Soul Food

Government-issue meals don’t feed real hunger / Alexis Hauk 06C

Food has a curious way of breaking down barriers. A few days ago, a friend and I went out for breakfast. Because we didn’t want to sit right next to the wind-fraught door, we were placed grudgingly in a section of the deli that was about to close. The wait staff made no attempt to hide their irritation at our inconvenient presence. Then, offhandedly, I asked our tired-looking waitress for Tabasco sauce. Her eyes wavered, then softened.

It turned out she grew up on Avery Island, that salt-domed piece of marshland just west of New Orleans where Tabasco is manufactured. After gushing about the Tabasco factory and the mystical process she witnessed that combines peppers, vinegar, and salt into red perfection, she patted me on the back warmly: “You’re just like me. I need to put that stuff on everything.” We were suddenly humbled by our commonality.

Nowhere in my memory has the power of nourishment been so precisely evinced than in my work at a community core in South Fulton called Emmaus House, where for two years I taught kids at summer camp. I initially categorized the
neighborhood of Peoplestown as desolate and depressing, because it was marked by poverty I had never seen up close. Now, I know the neighborhood for its resourcefulness, creativity, and fortitude in the face of what Furquan Muhammad, the imam of Peoplestown’s Masjid and a prison chaplain, terms a pervasive, “thick” institutional ignorance.

Starting in June, kids who qualify for free lunch arrive at Emmaus House camp every weekday. Sometimes they are subjected to math problems or quizzes, so it can feel like school, although they also are taken to the movies and, once, to Six Flags. Mainly, the camp ensures that these children receive two hot meals a day, all summer long.

During the seventh week of camp, “Seventh Heaven,” the kids get bused to the wealthiest northern edges of Atlanta for more active programs, in a space that can better accommodate play.

Most food donations for the week were ill-planned, if nobly intentioned: M&Ms, Skittles, and Oreos, goodies which, when pumped into a hungry six-year-old’s veins, send her into a fluid state of hyperactivity. I began to resent the colorful packages waiting in the kitchen, because they instantly transformed our tranquil room into exigent, sticky-fingered bedlam.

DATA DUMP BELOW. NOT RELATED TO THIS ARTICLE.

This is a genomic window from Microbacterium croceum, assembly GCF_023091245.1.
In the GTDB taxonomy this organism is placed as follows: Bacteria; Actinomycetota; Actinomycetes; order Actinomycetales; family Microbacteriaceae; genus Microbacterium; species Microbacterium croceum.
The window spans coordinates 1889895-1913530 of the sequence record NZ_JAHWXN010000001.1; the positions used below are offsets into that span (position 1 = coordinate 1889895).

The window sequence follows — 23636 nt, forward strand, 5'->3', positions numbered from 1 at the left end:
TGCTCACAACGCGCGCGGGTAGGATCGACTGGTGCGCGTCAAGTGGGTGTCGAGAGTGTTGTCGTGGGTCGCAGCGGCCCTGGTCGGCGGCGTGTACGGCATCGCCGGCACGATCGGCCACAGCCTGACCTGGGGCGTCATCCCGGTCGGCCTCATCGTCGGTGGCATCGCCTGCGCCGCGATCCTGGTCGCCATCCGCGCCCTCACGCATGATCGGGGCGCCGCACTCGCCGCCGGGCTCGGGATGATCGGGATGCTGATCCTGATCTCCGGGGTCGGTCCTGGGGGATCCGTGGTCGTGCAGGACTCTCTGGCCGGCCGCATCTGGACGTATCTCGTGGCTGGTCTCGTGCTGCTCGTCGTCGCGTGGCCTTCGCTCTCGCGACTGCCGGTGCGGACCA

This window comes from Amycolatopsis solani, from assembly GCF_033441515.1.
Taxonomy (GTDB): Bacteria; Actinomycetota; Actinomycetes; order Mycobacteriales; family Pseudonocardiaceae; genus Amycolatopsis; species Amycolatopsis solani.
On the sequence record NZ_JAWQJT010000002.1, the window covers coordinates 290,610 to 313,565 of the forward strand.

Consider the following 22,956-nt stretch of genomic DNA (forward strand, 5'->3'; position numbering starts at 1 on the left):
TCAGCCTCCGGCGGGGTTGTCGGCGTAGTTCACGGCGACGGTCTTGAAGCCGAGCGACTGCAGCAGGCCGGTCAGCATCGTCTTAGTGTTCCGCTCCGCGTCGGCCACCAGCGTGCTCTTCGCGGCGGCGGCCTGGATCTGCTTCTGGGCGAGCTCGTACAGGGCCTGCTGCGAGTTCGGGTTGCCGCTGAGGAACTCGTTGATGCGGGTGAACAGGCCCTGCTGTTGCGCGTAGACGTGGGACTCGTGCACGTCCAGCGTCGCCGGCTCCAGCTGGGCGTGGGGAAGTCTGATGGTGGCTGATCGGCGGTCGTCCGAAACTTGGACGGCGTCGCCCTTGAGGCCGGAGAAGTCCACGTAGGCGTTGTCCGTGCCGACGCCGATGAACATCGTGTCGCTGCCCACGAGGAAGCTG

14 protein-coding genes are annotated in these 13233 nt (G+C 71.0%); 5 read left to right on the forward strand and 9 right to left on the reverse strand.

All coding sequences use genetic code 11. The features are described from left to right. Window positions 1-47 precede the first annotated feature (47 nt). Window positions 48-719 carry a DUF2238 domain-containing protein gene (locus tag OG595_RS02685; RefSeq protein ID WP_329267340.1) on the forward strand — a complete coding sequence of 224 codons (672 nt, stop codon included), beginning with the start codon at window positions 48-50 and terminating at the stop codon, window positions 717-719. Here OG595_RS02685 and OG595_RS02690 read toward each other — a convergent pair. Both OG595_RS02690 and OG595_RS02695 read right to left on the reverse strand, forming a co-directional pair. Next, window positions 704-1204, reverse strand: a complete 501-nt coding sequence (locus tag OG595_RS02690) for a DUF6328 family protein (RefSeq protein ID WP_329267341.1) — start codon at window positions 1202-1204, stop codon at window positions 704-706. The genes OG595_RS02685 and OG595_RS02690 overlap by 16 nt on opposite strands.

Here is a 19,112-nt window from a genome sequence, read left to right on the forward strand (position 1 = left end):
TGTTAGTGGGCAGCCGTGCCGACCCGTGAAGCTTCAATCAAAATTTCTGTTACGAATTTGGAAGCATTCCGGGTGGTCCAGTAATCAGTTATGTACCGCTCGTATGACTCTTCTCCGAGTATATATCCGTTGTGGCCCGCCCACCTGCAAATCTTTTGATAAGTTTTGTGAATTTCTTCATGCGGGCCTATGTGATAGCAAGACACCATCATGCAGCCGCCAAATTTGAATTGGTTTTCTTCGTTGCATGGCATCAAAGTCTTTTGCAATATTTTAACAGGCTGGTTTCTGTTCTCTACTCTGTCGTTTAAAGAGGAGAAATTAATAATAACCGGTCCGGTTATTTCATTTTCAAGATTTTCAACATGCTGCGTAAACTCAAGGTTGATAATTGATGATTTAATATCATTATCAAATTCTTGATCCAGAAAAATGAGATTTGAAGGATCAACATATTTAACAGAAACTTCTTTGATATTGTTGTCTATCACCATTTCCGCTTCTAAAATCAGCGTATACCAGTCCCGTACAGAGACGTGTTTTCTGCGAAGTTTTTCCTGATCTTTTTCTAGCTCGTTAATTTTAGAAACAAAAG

Raven was in my group of eight-year-olds during Seventh Heaven. Outwardly an irascible bully, she was inside a vulnerable, sorrowful little girl with deep insecurities. She quite sanely detested the government meals, which were wrapped in cellophane that was about as palatable as the food it contained; today’s paradigm forces the poor to eat the poorest food and to receive the least sustenance. However, the grumbling in Raven’s stomach when she went on hunger strike the first day made her even more volatile than usual. On Tuesday, in an effort to keep peace, I rummaged around in the pantry and brought back a handful of peanuts, which she gobbled. She wanted only handfuls of peanuts from then on. I soon realized that I couldn’t keep this up because all the other kids had caught on, looking at their own plates of blandness, wondering why I was punishing them.

They also asked me, as I chewed my own more appetizing, homemade lunch, why they had to eat theirs and why I didn’t. It was an unanswerable question. What differentiated my lunch from theirs was complex. I reverted to one of the most frustrating responses from my childhood: “Just because.”

At the end of camp, the kids stay at Camp Mikell in the North Georgia mountains. And for the weeks leading up to the trip, all they can talk about is its food, which features the option of seconds, a cereal bar in the morning, and a salad bar in the evening. Camp cuisine is nothing fancy—hot dogs, pizza, tacos—but for the kids, piling plates high with impossible portions is more enticing than the organized recreation.

After a summer of mandatory government food, day after day of bologna sandwiches, canned fruit salad, pasty mashed potatoes, and mayonnaise-drenched tuna, they are overwhelmed with the magnitude and liberation of true choice





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